Health One Family Medicine

6 Essential Minerals, Their Functions, and Sources

Essential minerals are nutrients that are important for maintaining a healthy body. They are inorganic components that play several functional roles in human cells. The body’s organs utilize these minerals for energy production, growth, movement, development, and the maintenance of internal homeostasis.

All minerals are divided into two main groups based on the amounts required for normal body function: macrominerals and microminerals. A balanced diet provides both macrominerals and microminerals to keep you physically and mentally healthy.

This blog will discuss essential minerals and their functions and sources.

Essential Macrominerals

1. Magnesium

Magnesium is an essential element found in bones. Your body needs it to make protein and contract muscles. It also needs magnesium for nerve transmission and to maintain immune system health.

The best sources of magnesium are nuts and seeds. Legumes and leafy, green vegetables also contain high amounts of magnesium. Easting seafood, artichokes, and chocolate can also add magnesium to your body.

Daily requirements:

  • Men aged 19-30: 400 milligrams
  • Men aged 31 and above: 420 milligrams
  • Women aged 19-30: 310 milligrams (unless pregnant or breastfeeding)
  • Women aged 31 and above: 320 milligrams (unless pregnant or breastfeeding)
  • Pregnant women: 350-360 milligrams
  • Breastfeeding women: 310-320 milligrams

2. Potassium

Our bodies need potassium for a variety of functions. This essential mineral helps with proper fluid balance, nerve transmission, and muscle contraction. It also helps control blood pressure and makes kidney stones less likely.

Fresh fruits and vegetables, meat, milk, legumes, and whole grains are the best sources of potassium.

Daily requirements:

  • Adults: 4,700 milligrams (unless breastfeeding)
  • Breastfeeding women: 5,100 milligrams

3. Sodium

Like potassium, our bodies also need sodium for proper fluid balance, nerve transmission, and muscle contraction and relaxation. Sodium also helps maintain stable blood pressure levels.

Table salt, bread, vegetables, unprocessed meats, soy sauce, processed foods, and milk are all good sources of sodium.

Daily requirements:

  • Adults aged 19-50: up to 1,500 milligrams
  • Adults aged 51-70: up to 1,300 milligrams
  • Adults aged 71 and above: up to 1,200 milligrams

Essential Microminerals

1. Iodine

Iodine is an essential micromineral that is found in the thyroid hormone. It helps regulate growth and development. It also boosts metabolism and aids brain and bone development in pregnant women and infants.

The best sources of iodine are foods grown in iodine-rich soil, bread, seafood, iodized salt, and dairy products.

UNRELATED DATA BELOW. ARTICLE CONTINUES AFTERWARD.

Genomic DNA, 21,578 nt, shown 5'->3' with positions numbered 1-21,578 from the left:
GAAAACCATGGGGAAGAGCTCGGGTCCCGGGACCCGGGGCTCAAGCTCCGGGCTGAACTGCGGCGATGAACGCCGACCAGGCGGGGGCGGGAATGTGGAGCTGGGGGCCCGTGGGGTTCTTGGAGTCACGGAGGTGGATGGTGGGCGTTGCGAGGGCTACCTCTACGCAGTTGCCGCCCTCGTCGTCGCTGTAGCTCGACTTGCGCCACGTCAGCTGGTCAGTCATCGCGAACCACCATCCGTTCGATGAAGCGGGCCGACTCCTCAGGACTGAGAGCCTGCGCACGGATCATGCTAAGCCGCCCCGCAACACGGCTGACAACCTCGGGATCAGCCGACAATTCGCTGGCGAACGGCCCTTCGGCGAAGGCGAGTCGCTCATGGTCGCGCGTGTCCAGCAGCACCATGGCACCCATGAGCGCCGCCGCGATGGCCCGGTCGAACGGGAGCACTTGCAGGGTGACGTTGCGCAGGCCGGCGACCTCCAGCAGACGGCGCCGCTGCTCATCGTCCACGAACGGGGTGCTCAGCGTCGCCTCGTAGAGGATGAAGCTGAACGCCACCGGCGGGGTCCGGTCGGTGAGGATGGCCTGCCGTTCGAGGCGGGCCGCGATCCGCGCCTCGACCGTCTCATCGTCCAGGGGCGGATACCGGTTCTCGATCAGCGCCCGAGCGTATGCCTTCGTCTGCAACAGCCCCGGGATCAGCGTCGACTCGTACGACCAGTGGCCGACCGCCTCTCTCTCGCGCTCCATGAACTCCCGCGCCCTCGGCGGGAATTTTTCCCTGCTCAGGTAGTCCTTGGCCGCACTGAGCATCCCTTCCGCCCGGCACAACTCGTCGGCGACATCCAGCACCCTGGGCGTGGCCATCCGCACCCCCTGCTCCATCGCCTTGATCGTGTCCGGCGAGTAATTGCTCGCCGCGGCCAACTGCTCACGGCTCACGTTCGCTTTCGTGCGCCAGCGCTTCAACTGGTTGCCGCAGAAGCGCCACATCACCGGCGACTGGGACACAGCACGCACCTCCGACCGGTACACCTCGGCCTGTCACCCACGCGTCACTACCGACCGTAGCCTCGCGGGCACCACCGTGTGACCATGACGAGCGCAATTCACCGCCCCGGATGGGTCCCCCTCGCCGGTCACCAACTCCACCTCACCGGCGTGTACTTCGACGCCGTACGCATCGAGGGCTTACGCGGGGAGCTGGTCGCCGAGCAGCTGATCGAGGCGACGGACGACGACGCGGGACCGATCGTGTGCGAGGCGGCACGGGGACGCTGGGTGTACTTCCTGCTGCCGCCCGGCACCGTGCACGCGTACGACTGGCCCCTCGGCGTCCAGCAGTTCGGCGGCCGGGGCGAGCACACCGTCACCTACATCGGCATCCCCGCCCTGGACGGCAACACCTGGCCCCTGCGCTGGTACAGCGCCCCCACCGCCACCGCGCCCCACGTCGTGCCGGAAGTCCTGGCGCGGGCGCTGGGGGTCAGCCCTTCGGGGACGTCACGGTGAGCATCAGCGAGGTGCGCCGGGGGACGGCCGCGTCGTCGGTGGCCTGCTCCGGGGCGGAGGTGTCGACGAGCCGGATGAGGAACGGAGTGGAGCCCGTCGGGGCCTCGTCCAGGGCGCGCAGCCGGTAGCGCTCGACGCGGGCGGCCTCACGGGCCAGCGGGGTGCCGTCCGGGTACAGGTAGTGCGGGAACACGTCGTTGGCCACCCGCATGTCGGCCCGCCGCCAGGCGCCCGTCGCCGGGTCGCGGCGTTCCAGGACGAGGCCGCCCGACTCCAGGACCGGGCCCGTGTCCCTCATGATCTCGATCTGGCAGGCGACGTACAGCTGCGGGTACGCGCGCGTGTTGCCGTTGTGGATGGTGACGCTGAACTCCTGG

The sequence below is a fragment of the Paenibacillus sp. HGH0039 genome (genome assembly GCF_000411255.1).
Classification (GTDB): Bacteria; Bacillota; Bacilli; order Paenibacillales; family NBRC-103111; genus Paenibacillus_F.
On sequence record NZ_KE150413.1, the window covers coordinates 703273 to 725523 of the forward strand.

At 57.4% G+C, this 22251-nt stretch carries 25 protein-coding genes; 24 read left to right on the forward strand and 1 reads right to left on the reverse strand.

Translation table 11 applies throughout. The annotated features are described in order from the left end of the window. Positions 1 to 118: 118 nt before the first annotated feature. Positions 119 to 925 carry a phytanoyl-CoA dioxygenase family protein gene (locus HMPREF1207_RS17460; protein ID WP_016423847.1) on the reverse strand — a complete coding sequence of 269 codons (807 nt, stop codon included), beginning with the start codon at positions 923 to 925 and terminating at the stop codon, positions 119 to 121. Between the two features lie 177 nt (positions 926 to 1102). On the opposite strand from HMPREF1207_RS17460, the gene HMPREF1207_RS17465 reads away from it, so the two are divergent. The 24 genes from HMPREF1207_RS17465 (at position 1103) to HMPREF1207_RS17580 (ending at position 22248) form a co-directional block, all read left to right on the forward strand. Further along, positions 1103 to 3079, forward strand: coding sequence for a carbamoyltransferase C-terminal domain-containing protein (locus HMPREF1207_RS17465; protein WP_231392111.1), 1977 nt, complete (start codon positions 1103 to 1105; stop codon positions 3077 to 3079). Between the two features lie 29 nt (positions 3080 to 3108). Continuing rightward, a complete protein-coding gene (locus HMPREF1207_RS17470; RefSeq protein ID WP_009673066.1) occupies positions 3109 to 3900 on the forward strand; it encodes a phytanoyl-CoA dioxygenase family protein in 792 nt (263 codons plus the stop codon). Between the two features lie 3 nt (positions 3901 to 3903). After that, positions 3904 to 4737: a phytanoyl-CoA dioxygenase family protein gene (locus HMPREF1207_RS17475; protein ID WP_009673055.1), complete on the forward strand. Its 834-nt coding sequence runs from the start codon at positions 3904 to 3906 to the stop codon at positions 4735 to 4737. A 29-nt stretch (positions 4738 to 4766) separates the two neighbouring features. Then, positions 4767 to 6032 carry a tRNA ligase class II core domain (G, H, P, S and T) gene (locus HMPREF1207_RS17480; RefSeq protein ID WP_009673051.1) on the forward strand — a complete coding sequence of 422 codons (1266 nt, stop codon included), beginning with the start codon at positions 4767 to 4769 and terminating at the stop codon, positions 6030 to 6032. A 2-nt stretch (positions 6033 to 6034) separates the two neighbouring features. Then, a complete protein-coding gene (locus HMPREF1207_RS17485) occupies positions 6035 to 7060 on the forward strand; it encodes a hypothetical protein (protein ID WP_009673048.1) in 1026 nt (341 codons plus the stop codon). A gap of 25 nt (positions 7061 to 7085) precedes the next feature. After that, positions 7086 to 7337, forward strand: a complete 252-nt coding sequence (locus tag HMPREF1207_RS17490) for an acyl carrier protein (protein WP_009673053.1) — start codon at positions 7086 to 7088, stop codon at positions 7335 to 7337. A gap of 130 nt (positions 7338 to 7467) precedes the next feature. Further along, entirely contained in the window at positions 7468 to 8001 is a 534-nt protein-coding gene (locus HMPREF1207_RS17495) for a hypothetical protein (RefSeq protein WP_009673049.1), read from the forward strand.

Daily requirements:

  • Adults: 150 micrograms (unless pregnant or breastfeeding)
  • Pregnant women: 209 micrograms
  • Breastfeeding women: 290 micrograms

2. Iron

Iron is an essential micromineral that is part of the hemoglobin molecule found in red blood cells. This molecule carries oxygen in the body. Our bodies need iron to convert blood sugar into energy. They also need iron for blood production and healthy skin, hair, and nails.

Organ meat, red meat, fish, poultry, shellfish, legumes, egg yolks, dried fruits, dark, leafy greens, and iron-enriched bread and cereals are all wonderful sources of iron.

Daily requirements:

  • Men aged 19 and above: 8 milligrams
  • Women aged 19-50: 18 milligrams (unless pregnant or breastfeeding)
  • Women aged 51 and above: 8 milligrams
  • Pregnant women: 27 milligrams
  • Breastfeeding women: 10 milligrams

3. Zinc

Zinc is a micromineral that is an essential part of many enzymes. Our body needs zinc to make protein and genetic material. It also needs zinc to heal wounds, aid healthy fetal development, produce sperm, encourage normal growth and sexual maturation and boost immune system health.

Meats, poultry, fish, leavened whole grains, and vegetables are the best sources of zinc.

Daily requirements:

  • Men: 11 milligrams
  • Women: 8 milligrams (unless pregnant or breastfeeding)
  • Pregnant women: 11 milligrams
  • Breastfeeding women: 12 milligrams

Does your diet fulfill your daily mineral requirements, or do you have a mineral deficiency? Head over to Health One Family Medicine today for your physical. To make an appointment with a physician at Health One Family Medicine, visit or call (469)262-5762.

Leave a Comment

Your email address will not be published. Required fields are marked *